For the Rangers, Pirozzolo spent a lot of time last winter helping C.J. Wilson in his transformation from a mid-inning relief pitcher to a starter. They began by attending two PGA Tour events in California. He wanted Wilson to observe how the top pros repeated their pre-shot routines with precision, shrugged off bad shots and reluctantly accepted that sometimes, when a part of their game wasn’t working well, they had to hit more conservative shots than they wanted to.

"For a pitcher, a similar situation might be accepting that he has to throw a strike on a 2-0 count when he really doesn’t want to, when he’d rather play around with the corners" of the plate, Pirozzolo said. Over dinner after watching golf, he and Wilson would talk about such things and in that way began to build an understanding. (Wilson went 15-8 as a starter this season.)

Much of what Pirozzolo does, he said, is standard for sports psychologists, but he differs in his relative emphasis on toughness. "Instead of focusing on, say, the first round Thursday and how to make everything just right, we start at the other end and work back, by imaging how chaotic and stressed out the player will be on Sunday afternoon coming down the stretch and how he needs to respond," he said.

A correlative in baseball is dealing with the incredible crowd noise at a World Series game. In the run-up to the World Series, Pirozzolo had Rangers players wear earphones pumping out high-decibel din as they practiced fielding and other routines in super-slow motion. "The idea is to get them used to hearing their own self-talk despite, or through, the noise," he said.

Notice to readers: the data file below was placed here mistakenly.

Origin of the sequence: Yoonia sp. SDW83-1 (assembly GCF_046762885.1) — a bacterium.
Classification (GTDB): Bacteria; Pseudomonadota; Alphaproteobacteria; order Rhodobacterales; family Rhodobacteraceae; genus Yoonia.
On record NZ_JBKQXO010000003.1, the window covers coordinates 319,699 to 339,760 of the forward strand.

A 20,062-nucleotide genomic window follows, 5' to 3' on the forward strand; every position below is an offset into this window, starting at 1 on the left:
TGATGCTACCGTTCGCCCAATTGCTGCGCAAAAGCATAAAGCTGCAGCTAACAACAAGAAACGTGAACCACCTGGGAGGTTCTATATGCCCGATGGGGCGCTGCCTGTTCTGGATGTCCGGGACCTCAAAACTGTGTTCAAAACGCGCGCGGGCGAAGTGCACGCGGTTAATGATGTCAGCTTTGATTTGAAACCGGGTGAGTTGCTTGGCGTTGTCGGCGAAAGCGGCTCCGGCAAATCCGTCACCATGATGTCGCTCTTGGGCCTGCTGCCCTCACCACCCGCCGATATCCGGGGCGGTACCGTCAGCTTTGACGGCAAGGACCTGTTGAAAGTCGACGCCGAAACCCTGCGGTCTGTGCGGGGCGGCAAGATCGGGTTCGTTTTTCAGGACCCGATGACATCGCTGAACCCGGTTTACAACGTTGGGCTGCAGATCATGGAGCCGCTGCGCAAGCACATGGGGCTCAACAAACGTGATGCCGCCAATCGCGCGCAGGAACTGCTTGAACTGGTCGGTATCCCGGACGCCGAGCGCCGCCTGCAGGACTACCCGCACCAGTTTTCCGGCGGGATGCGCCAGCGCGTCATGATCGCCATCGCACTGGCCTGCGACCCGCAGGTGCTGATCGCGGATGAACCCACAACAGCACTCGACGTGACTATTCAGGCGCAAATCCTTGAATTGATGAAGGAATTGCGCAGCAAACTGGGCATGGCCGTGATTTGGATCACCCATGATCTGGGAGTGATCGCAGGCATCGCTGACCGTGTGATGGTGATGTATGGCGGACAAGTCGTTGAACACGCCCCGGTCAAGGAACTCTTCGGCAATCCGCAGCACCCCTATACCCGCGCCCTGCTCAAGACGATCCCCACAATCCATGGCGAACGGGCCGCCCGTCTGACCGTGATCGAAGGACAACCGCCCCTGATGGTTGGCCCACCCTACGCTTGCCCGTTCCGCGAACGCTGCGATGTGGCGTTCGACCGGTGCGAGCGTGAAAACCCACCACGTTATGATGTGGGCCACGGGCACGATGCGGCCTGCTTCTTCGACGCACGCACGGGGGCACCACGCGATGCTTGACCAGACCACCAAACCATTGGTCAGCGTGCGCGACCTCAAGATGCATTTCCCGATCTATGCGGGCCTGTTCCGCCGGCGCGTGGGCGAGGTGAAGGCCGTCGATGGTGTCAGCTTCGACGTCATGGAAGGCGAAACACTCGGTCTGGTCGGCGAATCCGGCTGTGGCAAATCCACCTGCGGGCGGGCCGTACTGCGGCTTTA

For golfers he creates a similarly chaotic atmosphere, mimicking final-round pressure, on an audio CD of guided imagery, the visualization technique. From this riled-up state, the players practice easing themselves back down to calmness, using the cues and phrases that they and Pirozzolo have developed together. "That is the nature of mental toughness: ‘I’ve got something I can take care of every problem with.’ A player is confident when he knows he can handle whatever is thrown at him," he said.

Pirozzolo’s Ph.D. is in neuroscience. He previously taught in the neurology department at the Baylor College of Medicine and also worked for NASA, studying stress and team-building for astronauts. "The exciting thing in my field right now is that a lot of the ideas about enhancing human performance that we suspected were true are being proven correct through the use of the latest technologies in brain imaging," he said.

The research also is proving that the Old Masters of golf knew what they were doing. Pirozzolo co-authored a book with Sam Snead called The Game I Love, and was surprised at how often the golfing great talked about the importance of breathing. "Pay attention to your heart rate," Byron Nelson once told him as a final piece of advice before playing in a tournament.

"I didn’t want to hear those things; I wanted something sexier that would be a breakthrough. But the fact is, they were exactly right," he said. Pirozzolo’s athletes all take deep "cleansing" breaths — in through the nose, out through the mouth — before making a pitch or a swing. Some also train with a biofeedback tool to learn to control their heart rates.

Alas, the Rangers lost the Series. "We’ll get over the pain," Pirozzolo said. "They are mentally tough."